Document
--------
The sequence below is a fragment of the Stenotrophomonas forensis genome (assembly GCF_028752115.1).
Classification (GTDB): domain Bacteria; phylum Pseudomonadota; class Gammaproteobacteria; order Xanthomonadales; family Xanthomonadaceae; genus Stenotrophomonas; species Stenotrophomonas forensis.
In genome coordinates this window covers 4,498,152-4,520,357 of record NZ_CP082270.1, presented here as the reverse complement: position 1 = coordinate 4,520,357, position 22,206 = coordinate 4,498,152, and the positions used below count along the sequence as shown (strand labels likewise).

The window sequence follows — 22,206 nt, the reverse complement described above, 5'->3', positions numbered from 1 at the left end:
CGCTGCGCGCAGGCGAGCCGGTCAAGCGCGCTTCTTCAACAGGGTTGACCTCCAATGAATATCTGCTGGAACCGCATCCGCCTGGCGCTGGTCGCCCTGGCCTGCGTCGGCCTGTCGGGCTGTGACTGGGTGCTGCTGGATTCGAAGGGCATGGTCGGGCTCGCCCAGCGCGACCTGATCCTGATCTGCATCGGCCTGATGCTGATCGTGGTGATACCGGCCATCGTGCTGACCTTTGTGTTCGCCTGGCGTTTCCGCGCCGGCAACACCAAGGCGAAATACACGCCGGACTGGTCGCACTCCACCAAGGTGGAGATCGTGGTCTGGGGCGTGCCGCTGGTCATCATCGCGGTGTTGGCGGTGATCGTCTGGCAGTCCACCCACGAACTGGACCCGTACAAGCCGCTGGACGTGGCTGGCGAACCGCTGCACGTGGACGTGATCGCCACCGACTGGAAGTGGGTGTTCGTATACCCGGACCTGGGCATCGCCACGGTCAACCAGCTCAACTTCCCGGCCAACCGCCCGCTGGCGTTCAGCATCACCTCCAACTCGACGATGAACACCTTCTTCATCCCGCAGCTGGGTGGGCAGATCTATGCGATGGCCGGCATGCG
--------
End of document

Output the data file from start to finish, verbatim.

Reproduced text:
The sequence below is a fragment of the Stenotrophomonas forensis genome (assembly GCF_028752115.1).
Classification (GTDB): domain Bacteria; phylum Pseudomonadota; class Gammaproteobacteria; order Xanthomonadales; family Xanthomonadaceae; genus Stenotrophomonas; species Stenotrophomonas forensis.
In genome coordinates this window covers 4,498,152-4,520,357 of record NZ_CP082270.1, presented here as the reverse complement: position 1 = coordinate 4,520,357, position 22,206 = coordinate 4,498,152, and the positions used below count along the sequence as shown (strand labels likewise).

The window sequence follows — 22,206 nt, the reverse complement described above, 5'->3', positions numbered from 1 at the left end:
CGCTGCGCGCAGGCGAGCCGGTCAAGCGCGCTTCTTCAACAGGGTTGACCTCCAATGAATATCTGCTGGAACCGCATCCGCCTGGCGCTGGTCGCCCTGGCCTGCGTCGGCCTGTCGGGCTGTGACTGGGTGCTGCTGGATTCGAAGGGCATGGTCGGGCTCGCCCAGCGCGACCTGATCCTGATCTGCATCGGCCTGATGCTGATCGTGGTGATACCGGCCATCGTGCTGACCTTTGTGTTCGCCTGGCGTTTCCGCGCCGGCAACACCAAGGCGAAATACACGCCGGACTGGTCGCACTCCACCAAGGTGGAGATCGTGGTCTGGGGCGTGCCGCTGGTCATCATCGCGGTGTTGGCGGTGATCGTCTGGCAGTCCACCCACGAACTGGACCCGTACAAGCCGCTGGACGTGGCTGGCGAACCGCTGCACGTGGACGTGATCGCCACCGACTGGAAGTGGGTGTTCGTATACCCGGACCTGGGCATCGCCACGGTCAACCAGCTCAACTTCCCGGCCAACCGCCCGCTGGCGTTCAGCATCACCTCCAACTCGACGATGAACACCTTCTTCATCCCGCAGCTGGGTGGGCAGATCTATGCGATGGCCGGCATGCG